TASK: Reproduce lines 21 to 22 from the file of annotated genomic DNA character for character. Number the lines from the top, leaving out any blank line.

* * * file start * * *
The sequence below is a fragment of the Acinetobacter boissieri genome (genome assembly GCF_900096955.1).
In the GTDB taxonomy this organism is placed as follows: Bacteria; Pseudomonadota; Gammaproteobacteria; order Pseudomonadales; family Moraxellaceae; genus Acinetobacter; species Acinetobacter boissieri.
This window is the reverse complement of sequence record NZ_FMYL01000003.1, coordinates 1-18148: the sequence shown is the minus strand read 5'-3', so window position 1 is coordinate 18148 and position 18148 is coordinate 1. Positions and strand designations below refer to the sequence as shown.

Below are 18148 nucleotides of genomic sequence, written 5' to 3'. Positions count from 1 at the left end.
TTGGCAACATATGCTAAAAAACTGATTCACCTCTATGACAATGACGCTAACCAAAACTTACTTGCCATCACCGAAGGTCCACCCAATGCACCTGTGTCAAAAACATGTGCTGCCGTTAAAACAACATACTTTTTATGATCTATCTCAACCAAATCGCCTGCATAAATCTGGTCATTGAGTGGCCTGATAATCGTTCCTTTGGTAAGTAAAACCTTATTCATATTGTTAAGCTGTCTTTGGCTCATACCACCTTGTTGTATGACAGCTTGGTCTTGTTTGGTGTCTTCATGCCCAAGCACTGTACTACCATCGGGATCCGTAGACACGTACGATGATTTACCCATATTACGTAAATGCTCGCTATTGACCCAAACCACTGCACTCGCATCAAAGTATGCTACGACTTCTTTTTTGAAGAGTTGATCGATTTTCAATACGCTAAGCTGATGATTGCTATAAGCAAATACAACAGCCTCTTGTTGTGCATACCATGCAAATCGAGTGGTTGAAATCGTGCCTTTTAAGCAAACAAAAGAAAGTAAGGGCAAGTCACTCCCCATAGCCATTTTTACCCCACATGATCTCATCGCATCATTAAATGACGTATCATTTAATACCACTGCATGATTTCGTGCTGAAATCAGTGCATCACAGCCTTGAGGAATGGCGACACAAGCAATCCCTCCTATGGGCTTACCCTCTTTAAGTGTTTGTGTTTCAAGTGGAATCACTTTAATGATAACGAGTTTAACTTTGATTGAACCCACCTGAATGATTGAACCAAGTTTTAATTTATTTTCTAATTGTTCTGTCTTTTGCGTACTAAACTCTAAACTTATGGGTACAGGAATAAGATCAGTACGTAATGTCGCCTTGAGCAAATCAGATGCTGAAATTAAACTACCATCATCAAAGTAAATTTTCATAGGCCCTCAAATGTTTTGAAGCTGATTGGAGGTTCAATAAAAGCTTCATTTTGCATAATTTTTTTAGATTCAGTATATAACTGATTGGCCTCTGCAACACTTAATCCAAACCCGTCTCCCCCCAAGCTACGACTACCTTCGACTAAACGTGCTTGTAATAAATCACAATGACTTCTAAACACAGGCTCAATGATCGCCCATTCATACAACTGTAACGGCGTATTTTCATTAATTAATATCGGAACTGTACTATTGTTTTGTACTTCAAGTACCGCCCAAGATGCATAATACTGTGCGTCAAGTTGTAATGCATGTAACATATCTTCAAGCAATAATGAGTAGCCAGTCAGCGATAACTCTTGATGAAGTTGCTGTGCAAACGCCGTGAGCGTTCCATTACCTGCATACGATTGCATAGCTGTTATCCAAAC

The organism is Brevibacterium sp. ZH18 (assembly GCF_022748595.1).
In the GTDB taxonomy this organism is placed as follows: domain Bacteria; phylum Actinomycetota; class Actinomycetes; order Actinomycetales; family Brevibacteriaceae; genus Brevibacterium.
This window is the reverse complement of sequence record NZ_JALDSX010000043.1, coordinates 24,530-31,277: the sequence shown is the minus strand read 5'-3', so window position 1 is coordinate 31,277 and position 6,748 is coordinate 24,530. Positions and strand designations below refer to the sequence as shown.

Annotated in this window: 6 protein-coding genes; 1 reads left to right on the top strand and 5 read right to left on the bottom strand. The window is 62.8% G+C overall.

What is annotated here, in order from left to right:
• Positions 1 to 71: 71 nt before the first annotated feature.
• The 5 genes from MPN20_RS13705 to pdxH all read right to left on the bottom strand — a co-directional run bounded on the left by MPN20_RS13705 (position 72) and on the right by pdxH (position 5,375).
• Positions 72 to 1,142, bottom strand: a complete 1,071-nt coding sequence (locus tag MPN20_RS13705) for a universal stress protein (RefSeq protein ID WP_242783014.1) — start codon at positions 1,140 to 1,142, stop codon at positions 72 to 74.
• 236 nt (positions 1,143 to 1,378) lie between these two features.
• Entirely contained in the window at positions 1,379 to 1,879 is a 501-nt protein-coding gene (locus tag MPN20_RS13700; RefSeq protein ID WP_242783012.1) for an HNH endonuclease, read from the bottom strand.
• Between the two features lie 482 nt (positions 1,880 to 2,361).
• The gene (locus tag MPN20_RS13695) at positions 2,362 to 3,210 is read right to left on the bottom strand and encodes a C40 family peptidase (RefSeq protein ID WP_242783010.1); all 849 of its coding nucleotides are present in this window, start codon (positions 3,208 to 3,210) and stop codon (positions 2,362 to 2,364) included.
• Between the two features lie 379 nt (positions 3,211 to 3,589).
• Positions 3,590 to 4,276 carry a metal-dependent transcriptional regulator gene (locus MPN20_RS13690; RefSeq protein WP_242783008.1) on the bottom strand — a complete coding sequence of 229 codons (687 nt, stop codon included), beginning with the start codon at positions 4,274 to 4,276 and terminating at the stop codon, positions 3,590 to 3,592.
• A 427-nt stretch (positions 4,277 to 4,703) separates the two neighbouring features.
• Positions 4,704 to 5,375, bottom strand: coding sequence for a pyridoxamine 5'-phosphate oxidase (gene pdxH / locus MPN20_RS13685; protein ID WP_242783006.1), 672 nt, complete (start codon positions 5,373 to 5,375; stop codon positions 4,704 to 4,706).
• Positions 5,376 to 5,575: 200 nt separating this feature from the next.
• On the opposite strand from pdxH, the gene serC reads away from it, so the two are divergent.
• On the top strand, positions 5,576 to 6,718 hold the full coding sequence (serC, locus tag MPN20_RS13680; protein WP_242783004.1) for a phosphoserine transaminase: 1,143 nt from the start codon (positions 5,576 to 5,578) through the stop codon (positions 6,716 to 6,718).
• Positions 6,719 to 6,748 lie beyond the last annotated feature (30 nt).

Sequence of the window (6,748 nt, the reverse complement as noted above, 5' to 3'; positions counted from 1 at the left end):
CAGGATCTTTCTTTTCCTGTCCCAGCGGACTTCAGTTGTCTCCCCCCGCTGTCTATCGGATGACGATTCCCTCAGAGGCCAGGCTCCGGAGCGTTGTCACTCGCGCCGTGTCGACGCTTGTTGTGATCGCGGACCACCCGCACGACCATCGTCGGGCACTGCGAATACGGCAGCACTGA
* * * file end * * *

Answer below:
• Positions 4,704 to 5,375, bottom strand: coding sequence for a pyridoxamine 5'-phosphate oxidase (gene pdxH / locus MPN20_RS13685; protein ID WP_242783006.1), 672 nt, complete (start codon positions 5,373 to 5,375; stop codon positions 4,704 to 4,706).
• Positions 5,376 to 5,575: 200 nt separating this feature from the next.